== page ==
After months of citing hypothetical crimes as a reason to give law enforcement a magical key to unlock encrypted digital messages, FBI Director James Comey has latched onto a new bogeyman: ISIS.
In a speech he gave in October 2014 as part of his coordinated push to make the case that the FBI is “going dark,” Comey leaned on examples of kidnappers and child abusers who texted details of their violent plots that law enforcement agents weren’t privy to.
But, as The Intercept reported shortly after, those examples were largely bogus and had nothing to do with encryption.
Now, in a preview of his appearance Wednesday before the Senate Intelligence Committee, Comey is playing the ISIS card, saying that it is becoming impossible for the FBI to stop the group’s recruitment and planned attacks. (He uses an alternate acronym, ISIL, for the Islamic State.)
“The current ISIL threat … involves ISIL operators in Syria recruiting and tasking dozens of troubled Americans to kill people, a process that increasingly takes part through mobile messaging apps that are end-to-end encrypted, communications that may not be intercepted, despite judicial orders under the Fourth Amendment,” Comey wrote on Monday in a blog post on the pro-surveillance website Lawfare.
While providing no specific, independently confirmable examples, Comeyhas claimed that FBI agents are currently encountering problems because of encrypted communications as they track potential ISIS sympathizers and radicals.
Comey has long argued that sophisticated encryption technology being implemented by tech giants, including Google and Apple, will make it harder and harder for the FBI to track its targets. Encryption scrambles the contents of digital communications, making it impossible for users without the “key” to read messages in plain language.
Comey has vaguely indicated that he wants tech companies to build a special entrance to communications: a specific passcode or key — or combination of keys — that only law enforcement can use, when appropriate.
Privacy and cryptology experts have come out strongly against Comey’s suggestion, arguing that encryption makes people safer, and that creating a hole in encryption for law enforcement creates a hole for criminals to go through, too.
They also note that law enforcement can thwart encryption in most cases, and can supplement investigations with traditional methods not involving surveillance.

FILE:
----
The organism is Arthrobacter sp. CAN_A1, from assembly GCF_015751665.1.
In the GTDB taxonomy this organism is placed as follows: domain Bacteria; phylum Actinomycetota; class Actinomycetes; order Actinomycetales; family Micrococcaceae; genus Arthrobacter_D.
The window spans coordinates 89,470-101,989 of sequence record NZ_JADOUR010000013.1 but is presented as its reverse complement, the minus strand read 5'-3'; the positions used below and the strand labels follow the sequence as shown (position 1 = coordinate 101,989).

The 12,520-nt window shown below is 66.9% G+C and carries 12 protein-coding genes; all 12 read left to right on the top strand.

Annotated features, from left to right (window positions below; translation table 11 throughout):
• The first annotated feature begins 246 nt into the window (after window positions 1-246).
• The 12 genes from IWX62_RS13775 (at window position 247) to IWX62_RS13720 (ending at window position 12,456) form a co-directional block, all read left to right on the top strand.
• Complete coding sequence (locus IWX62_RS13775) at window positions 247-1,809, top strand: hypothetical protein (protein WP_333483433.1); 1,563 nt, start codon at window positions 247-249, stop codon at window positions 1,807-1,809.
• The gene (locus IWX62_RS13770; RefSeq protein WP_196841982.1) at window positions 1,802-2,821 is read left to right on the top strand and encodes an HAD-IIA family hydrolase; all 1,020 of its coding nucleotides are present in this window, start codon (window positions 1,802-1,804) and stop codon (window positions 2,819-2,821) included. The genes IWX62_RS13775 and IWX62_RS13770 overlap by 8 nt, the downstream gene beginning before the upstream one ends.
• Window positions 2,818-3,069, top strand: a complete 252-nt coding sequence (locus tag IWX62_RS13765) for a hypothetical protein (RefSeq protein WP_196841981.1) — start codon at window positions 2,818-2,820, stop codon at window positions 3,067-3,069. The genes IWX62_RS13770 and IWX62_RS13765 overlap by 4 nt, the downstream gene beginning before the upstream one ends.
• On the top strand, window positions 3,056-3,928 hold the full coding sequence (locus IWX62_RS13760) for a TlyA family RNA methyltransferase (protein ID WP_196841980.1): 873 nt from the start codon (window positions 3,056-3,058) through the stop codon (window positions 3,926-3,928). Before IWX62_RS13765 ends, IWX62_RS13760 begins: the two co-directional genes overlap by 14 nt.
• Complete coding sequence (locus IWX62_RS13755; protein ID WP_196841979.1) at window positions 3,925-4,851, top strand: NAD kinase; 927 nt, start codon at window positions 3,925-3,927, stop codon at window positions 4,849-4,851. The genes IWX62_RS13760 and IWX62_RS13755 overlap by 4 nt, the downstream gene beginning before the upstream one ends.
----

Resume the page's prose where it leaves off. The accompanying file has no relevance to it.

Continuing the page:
“The FBI have been trying to argue that the internet is ‘going dark’ for several years now, and Congress has not yet bought into their propositions,” Amie Stepanovich, the U.S. policy manager for digital rights at Access, an international pro-privacy organization, wrote in an email to The Intercept. “Terrorist threats are harder to substantiate and easier to use as justifications for additional funding,” she wrote.
According to a Federal Courts report on wiretapping in 2014 published last week, law enforcement personnel at the state and federal level were only stymied by encryption on four wiretaps all year.
Neema Singh Guliani, legislative council for the American Civil Liberties Union, said she thinks that report might be a reason Comey has switched from arguing about the restrictions on federal law enforcement to focusing on the dangers posed by ISIS. “According to the report, encryption has not been a significant impediment for law enforcement,” Guliani wrote in an email. “This represents a decrease from prior years. Given this report, Comey’s prior contention that backdoors are needed for federal law enforcement needs is unpersuasive.”
Tiffiny Cheng, co-founder of Fight for the Future, a nonprofit dedicated to privacy rights, said that Comey is fueling a culture of fear that enriches both defense contractors and the agencies they support. “The U.S. government has not looked at data on efficacy to decide where the line between security and liberty should be, instead they just shoot whatever they want from the mouth in order to stay in the game,” she wrote in an email.
To the extent that Comey has mentioned any specific ISIS-related investigation, it is one that doesn’t support his argument.
In May, after two gunmen arrived at a controversial anti-Muslim exhibition in Garland, Texas, and were slain by law enforcement before they could carry out their attack, Comey publicly announced that the FBI had been tracking one of the would-be attackers, Elton Simpson, for months.
“This is the ‘going dark’ problem in living color. There are Elton Simpsons out there that I have not found and I cannot see,” he said.
But FBI surveillance didn’t stop Elton Simpson — the Garland Police Department did. The local police never got the FBI’s email, and if they had, Garland’s Police Chief Bates told NPR, the response would not have been any different: “Please note that the contents of that email would not have prevented the shooting nor would it have changed the law enforcement response in any fashion.”
Even the Pentagon has come out in favor of strong encryption. When Bruce Schneier, a widely known privacy expert and cryptographer, asked Admiral James A. Winnefeld, the vice chairman of the Joint Chiefs of Staff, about encryption, Winnefeld said, “I think we all win if our networks are more secure.”